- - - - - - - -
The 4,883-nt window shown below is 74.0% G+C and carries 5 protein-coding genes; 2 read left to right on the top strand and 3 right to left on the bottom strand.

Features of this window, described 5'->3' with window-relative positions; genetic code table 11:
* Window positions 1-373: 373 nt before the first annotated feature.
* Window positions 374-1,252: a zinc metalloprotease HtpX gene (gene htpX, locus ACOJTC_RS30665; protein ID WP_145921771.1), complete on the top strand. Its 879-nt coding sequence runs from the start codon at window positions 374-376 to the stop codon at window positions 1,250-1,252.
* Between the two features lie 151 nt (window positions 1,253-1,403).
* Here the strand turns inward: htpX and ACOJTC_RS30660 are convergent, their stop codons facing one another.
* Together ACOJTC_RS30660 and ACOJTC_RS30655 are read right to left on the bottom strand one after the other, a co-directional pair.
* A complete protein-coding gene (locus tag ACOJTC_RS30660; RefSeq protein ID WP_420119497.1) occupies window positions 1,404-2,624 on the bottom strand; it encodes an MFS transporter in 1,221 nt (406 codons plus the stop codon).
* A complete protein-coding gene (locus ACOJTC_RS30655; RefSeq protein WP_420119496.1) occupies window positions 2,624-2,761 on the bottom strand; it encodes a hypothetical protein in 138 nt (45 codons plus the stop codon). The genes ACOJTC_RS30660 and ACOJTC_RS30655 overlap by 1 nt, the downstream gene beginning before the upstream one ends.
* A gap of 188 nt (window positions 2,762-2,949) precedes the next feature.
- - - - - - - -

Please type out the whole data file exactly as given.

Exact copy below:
The 4,883-nt window shown below is 74.0% G+C and carries 5 protein-coding genes; 2 read left to right on the top strand and 3 right to left on the bottom strand.

Features of this window, described 5'->3' with window-relative positions; genetic code table 11:
* Window positions 1-373: 373 nt before the first annotated feature.
* Window positions 374-1,252: a zinc metalloprotease HtpX gene (gene htpX, locus ACOJTC_RS30665; protein ID WP_145921771.1), complete on the top strand. Its 879-nt coding sequence runs from the start codon at window positions 374-376 to the stop codon at window positions 1,250-1,252.
* Between the two features lie 151 nt (window positions 1,253-1,403).
* Here the strand turns inward: htpX and ACOJTC_RS30660 are convergent, their stop codons facing one another.
* Together ACOJTC_RS30660 and ACOJTC_RS30655 are read right to left on the bottom strand one after the other, a co-directional pair.
* A complete protein-coding gene (locus tag ACOJTC_RS30660; RefSeq protein ID WP_420119497.1) occupies window positions 1,404-2,624 on the bottom strand; it encodes an MFS transporter in 1,221 nt (406 codons plus the stop codon).
* A complete protein-coding gene (locus ACOJTC_RS30655; RefSeq protein WP_420119496.1) occupies window positions 2,624-2,761 on the bottom strand; it encodes a hypothetical protein in 138 nt (45 codons plus the stop codon). The genes ACOJTC_RS30660 and ACOJTC_RS30655 overlap by 1 nt, the downstream gene beginning before the upstream one ends.
* A gap of 188 nt (window positions 2,762-2,949) precedes the next feature.